Ever since I was young, when I’ve felt overwhelmed by the perils of day-to-day life, I’ve imagined myself as a spaceman in my own ship. I drift through the cosmos and land on a bioluminescent planet whose only source of light comes from the natural vegetation. There I sit and look up at the stars.
The live performance of Quiver seems a distant memory, a relic of the less suffocating weeks of COVID-19 restrictions. Almost like a miracle, Quiver was performed in the brief moment of time when it was possible.
In 1987 I was hired by the Rolling Thunder Theatre Company for a ten-week contract. Brainstorm with the cast, write and direct a new play, then wave bon voyage as the Thunder van ambled off for ten months of touring.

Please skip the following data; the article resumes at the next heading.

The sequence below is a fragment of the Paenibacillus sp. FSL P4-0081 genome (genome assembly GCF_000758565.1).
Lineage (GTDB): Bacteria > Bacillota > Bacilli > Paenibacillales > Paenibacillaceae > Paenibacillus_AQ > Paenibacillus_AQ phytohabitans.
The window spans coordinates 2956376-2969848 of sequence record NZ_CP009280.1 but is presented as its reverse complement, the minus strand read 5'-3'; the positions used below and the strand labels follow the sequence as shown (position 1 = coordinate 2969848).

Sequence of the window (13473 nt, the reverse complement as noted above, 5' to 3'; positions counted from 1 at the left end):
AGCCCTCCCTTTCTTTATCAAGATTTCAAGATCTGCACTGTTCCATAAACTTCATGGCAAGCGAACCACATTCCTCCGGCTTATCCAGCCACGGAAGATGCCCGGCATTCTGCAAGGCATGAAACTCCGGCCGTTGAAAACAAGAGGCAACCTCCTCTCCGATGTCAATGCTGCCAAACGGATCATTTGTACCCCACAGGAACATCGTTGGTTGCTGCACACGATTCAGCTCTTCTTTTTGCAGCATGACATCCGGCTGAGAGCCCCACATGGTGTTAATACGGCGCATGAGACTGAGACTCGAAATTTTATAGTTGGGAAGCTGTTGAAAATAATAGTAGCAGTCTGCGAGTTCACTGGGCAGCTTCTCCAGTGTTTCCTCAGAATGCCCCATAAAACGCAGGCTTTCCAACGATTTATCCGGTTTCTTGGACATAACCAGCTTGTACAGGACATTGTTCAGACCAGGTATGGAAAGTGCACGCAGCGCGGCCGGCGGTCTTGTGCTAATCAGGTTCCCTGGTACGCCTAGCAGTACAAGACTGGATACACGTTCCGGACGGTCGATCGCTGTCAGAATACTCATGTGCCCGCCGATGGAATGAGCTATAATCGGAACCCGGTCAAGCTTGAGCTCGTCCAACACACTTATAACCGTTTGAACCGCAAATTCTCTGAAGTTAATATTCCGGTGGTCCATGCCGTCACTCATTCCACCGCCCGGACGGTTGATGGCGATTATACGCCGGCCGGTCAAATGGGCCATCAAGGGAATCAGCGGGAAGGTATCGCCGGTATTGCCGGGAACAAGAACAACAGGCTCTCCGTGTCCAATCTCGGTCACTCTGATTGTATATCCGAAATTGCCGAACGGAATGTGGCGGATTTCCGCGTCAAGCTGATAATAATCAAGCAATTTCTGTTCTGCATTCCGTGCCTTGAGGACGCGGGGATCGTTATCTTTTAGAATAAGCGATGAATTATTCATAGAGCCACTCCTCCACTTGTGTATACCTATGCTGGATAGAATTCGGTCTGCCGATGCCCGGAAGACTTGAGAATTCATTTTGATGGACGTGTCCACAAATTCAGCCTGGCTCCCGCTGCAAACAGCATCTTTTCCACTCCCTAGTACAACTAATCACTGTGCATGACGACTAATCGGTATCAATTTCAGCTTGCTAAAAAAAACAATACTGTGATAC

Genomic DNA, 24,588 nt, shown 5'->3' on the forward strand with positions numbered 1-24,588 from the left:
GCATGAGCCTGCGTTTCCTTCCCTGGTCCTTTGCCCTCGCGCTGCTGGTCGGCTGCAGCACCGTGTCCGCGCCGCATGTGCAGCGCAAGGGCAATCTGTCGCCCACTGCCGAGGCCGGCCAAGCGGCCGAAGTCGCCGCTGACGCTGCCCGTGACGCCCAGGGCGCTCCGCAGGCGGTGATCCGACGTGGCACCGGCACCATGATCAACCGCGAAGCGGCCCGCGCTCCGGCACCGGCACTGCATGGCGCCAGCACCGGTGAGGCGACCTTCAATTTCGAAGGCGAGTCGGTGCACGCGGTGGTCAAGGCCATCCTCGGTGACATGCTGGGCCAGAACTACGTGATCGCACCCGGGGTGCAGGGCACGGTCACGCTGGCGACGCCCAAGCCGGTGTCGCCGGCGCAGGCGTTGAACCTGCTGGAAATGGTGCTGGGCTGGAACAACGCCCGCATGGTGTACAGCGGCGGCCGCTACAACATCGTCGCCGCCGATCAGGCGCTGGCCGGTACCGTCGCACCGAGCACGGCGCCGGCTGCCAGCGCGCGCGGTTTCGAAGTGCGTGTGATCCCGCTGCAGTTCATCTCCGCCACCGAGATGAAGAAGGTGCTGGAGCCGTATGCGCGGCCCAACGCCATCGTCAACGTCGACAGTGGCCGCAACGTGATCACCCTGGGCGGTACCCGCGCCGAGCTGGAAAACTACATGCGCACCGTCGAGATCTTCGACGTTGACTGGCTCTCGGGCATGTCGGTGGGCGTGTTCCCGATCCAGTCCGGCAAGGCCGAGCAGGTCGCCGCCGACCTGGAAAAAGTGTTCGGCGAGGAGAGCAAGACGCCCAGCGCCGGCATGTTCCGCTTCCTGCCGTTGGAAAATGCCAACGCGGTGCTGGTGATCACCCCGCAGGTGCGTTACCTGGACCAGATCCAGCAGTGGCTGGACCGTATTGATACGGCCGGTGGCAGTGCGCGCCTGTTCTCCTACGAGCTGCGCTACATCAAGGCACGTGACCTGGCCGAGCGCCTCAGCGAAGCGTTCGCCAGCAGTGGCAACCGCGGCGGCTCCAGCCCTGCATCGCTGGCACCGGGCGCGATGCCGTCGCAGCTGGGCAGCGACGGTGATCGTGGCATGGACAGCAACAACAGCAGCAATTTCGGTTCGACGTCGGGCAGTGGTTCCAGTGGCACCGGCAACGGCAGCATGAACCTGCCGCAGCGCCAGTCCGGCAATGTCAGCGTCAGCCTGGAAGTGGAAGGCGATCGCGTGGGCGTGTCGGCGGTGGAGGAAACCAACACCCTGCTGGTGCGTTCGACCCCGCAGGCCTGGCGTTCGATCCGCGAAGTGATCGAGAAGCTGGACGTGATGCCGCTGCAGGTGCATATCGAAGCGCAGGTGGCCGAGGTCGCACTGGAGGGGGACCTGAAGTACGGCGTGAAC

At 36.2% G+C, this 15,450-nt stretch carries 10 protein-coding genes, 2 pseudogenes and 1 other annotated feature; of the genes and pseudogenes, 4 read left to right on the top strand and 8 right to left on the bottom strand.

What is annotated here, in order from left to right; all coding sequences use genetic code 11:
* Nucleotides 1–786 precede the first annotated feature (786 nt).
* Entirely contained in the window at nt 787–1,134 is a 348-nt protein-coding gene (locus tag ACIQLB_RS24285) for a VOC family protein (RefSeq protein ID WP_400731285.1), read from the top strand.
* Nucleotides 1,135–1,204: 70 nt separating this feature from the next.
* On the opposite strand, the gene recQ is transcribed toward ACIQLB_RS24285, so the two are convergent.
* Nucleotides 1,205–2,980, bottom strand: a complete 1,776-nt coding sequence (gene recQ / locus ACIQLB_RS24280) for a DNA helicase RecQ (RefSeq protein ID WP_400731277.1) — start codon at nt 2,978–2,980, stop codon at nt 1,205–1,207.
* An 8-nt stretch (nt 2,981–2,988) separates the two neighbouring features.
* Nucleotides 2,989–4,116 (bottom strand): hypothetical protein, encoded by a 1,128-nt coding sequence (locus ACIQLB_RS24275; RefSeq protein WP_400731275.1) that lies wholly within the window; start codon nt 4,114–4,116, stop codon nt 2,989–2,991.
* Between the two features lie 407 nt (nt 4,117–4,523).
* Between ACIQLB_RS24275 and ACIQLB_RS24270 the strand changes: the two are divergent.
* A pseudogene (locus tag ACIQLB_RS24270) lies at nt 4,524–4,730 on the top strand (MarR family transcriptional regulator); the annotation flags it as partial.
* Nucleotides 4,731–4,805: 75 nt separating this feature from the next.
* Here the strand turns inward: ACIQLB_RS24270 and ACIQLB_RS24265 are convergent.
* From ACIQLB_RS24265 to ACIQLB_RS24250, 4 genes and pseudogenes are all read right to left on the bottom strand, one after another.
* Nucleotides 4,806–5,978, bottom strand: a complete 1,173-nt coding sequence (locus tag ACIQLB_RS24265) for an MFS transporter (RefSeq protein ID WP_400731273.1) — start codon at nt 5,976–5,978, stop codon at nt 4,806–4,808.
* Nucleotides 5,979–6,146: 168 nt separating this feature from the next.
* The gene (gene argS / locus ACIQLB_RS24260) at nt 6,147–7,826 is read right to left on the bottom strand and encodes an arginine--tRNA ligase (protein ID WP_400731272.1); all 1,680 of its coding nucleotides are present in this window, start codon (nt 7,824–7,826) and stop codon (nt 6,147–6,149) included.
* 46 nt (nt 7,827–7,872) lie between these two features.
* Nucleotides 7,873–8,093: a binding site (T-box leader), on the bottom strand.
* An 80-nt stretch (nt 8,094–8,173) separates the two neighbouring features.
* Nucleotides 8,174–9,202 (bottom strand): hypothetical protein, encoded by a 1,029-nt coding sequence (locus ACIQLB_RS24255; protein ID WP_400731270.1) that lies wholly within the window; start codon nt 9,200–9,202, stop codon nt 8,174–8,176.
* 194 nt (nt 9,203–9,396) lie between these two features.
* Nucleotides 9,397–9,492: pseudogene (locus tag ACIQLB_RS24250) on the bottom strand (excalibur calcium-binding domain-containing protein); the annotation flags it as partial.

While you don’t have to look far in the business world to find someone offering a course on “how to find your purpose,” I have noticed that purpose is rarely discussed in the arts world. It’s almost like it’s expected and assumed that everyone knows why they’re an artist.
In this time, the world is healing because of distance. To protect each other, we stay away. I realize now that the distance is beautiful, because we get to share it, and share across it. It is the essence of what brings us together, and it begins in the cocoon of our individual mindsets.